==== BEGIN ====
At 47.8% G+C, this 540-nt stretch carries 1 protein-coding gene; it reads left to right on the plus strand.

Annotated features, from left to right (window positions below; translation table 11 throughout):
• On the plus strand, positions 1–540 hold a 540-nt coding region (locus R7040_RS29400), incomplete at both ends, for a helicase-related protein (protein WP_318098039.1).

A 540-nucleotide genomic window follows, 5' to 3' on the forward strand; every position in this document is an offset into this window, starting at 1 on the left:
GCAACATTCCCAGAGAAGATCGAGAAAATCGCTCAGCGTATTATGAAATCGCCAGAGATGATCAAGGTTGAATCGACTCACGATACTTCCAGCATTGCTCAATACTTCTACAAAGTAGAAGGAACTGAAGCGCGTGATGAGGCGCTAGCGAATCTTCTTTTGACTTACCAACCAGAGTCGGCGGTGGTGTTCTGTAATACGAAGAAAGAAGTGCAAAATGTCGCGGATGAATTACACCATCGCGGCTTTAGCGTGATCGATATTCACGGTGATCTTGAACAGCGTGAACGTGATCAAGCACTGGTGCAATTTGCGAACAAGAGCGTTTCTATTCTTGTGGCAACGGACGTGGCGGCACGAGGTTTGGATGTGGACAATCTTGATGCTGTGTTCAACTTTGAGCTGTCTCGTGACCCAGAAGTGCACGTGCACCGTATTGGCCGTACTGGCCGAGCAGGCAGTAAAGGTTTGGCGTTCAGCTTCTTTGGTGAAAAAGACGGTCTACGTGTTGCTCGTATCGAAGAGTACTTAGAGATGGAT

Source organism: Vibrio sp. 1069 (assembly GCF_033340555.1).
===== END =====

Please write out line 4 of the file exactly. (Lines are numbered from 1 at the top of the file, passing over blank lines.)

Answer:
A 540-nucleotide genomic window follows, 5' to 3' on the forward strand; every position in this document is an offset into this window, starting at 1 on the left: